The venous blood samples were tested using the Elecsys anti-SARS-CoV-2 S immunoassay (Roche Diagnostics International AG, Rotkreuz, Switzerland), which is an established venous serologic test (VST). Serum samples for VST were diluted 5- or 10-fold, as appropriate, and measured by a Cobas 8000 analyzer series e801 (Roche Diagnostics International AG). For the FWT, fingertip whole blood (30 μL) was collected and the Mokobio SARS-CoV-2 IgM & IgG Quantum Dot immunoassay (Mokobio Biotechnology R&D Center Inc., USA) was used to measure the antibody titer targeting the S protein receptor-binding domain [
      • Izumo T.
      • Kuse N.
      • Awano N.
      • Tone M.
      • Sakamoto K.
      • Takada K.
      • et al.
      Side effects and antibody titer transition of the BNT162b2 messenger ribonucleic acid coronavirus disease 2019 vaccine in Japan.
      ]. The upper limit of the FWT was defined as 30,000 IU/mL in accordance with the manufacturer's instructions; values exceeding this limit were considered invalid.

      2.3 Adverse reactions after the third dose of BNT162b2

      Okayama University Hospital conducted a post-vaccination adverse reaction survey using a Google questionnaire form approximately 1 week after the HCWs had received a third dose of the BNT162b2 vaccine. The questionnaire collected information on age, sex, preexisting medical conditions, history of allergies, previous SARS-CoV-2 infection, and any adverse reaction to the third vaccine dose and use of antipyretic analgesic medications to alleviate the associated discomfort. Adverse reactions were categorized as either local reactions (e.g., pain, redness, and swelling) or systemic reactions (e.g., fever greater than 37.5 °C, headache, fatigue, and myalgia). No data were missing because the Google form was set up for mandatory responses. We linked the adverse reaction survey results with the antibody test results using the respondent's name.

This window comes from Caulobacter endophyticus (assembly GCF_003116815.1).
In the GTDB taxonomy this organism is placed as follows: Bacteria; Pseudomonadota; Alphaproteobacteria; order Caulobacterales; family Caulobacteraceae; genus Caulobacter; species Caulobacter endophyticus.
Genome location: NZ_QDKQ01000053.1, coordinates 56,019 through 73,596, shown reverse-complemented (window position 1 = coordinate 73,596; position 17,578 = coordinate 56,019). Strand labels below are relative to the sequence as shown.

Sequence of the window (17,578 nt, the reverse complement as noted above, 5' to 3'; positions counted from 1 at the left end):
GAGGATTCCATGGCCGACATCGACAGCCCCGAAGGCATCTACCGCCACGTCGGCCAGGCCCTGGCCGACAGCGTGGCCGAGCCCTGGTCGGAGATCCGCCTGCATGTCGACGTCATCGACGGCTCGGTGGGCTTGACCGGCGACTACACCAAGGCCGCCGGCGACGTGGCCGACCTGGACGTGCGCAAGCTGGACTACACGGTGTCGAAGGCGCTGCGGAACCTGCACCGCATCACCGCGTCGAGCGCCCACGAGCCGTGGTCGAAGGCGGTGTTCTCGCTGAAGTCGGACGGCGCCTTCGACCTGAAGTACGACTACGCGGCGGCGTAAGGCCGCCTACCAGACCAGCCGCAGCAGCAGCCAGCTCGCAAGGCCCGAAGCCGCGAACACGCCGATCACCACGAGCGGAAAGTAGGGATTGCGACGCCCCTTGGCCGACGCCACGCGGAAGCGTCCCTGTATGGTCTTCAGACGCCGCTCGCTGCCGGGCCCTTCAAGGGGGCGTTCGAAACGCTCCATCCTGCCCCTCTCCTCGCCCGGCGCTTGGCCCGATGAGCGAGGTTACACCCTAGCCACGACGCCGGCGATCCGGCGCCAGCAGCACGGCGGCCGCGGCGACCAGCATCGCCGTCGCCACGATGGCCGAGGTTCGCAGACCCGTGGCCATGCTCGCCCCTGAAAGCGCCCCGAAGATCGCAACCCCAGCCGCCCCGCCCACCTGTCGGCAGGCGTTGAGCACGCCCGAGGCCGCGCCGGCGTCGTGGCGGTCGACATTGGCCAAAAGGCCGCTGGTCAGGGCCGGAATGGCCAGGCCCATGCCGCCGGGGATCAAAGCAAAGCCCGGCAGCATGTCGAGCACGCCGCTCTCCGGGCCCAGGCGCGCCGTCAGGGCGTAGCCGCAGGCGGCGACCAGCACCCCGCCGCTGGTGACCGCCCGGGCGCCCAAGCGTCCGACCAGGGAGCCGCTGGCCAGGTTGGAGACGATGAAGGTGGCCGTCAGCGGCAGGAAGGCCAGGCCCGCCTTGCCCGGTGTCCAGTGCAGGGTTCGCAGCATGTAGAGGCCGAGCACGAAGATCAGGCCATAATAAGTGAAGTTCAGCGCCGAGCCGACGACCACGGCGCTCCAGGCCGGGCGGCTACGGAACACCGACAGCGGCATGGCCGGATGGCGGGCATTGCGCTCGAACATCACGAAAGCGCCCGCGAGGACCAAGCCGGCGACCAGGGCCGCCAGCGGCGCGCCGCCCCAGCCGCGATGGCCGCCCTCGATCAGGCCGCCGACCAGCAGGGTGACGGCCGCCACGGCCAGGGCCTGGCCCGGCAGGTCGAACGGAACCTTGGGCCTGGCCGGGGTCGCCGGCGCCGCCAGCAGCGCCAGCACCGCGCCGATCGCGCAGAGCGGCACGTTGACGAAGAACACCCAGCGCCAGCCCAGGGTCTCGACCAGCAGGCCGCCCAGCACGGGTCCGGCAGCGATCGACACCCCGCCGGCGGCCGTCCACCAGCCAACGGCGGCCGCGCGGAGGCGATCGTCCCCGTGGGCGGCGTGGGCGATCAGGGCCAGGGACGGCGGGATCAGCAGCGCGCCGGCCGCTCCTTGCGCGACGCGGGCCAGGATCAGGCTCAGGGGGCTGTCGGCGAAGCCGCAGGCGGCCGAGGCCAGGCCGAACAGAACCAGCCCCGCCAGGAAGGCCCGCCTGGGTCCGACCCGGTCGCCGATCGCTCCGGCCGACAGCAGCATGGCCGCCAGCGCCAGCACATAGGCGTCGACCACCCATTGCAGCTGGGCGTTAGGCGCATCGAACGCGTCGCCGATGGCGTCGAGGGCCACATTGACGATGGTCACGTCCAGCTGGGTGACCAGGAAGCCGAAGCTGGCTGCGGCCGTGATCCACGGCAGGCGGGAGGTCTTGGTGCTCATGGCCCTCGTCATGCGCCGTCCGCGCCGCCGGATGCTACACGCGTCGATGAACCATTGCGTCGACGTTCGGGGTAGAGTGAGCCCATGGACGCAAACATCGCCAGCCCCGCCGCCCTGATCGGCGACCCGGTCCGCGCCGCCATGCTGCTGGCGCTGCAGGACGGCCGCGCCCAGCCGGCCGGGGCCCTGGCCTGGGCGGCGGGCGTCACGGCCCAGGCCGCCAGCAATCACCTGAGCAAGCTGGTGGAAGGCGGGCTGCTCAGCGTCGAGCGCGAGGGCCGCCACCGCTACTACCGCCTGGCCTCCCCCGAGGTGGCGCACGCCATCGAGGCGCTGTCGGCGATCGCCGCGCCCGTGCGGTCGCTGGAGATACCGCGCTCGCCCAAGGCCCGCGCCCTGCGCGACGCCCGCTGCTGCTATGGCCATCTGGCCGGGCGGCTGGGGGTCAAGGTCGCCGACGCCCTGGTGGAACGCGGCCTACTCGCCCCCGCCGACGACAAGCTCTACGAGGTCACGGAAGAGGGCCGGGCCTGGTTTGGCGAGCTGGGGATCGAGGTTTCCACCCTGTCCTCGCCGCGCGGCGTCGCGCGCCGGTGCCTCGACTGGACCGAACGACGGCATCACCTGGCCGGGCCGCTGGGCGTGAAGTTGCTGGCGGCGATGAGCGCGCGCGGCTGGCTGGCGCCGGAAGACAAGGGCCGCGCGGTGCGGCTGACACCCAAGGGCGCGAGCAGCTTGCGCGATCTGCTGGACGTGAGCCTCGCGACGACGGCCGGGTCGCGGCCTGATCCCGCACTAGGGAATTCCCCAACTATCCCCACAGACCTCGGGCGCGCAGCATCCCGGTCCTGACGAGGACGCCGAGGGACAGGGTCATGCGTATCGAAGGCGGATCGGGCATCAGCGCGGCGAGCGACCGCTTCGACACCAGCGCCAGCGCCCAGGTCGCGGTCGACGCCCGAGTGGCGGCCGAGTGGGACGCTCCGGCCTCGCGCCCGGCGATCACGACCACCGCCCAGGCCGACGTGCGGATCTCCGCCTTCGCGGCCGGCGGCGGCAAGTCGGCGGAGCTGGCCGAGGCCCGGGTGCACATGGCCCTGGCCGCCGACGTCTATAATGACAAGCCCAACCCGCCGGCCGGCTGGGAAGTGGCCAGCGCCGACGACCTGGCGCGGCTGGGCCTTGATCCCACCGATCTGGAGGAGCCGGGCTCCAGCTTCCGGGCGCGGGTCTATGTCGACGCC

2.4 Statistical analysis

      A mixed-effects model was used to examine the IgG dynamics (assessed by VST) up to 30 days after receiving the third vaccine dose according to the presence or absence of fever over 37.5 °C. The covariates for fixed effects included the presence or absence of fever, sex, age group (younger group aged under 40, aged 40–49, and elderly group aged 50–69), and each interaction term. Previous studies have reported that the IgG concentration peaks between 4 and 30 days after the second vaccination [
      • Levin E.G.
      • Lustig Y.
      • Cohen C.
      • Fluss R.
      • Indenbaum V.
      • Amit S.
      • et al.
      Waning immune humoral response to BNT162b2 covid-19 vaccine over 6 months.
      ]; therefore, time was modeled using a quadratic term. This model also included interaction terms for time and each covariate. In addition to this basic model, we included the use of antipyretics during the presence of adverse reactions. By applying a random intercept model, any variability in the baseline information of individual participants was included as a random effect. On the basis of each of the fitted models, the IgG kinetics in the febrile and nonfebrile groups were compared up to 30 days post-vaccination.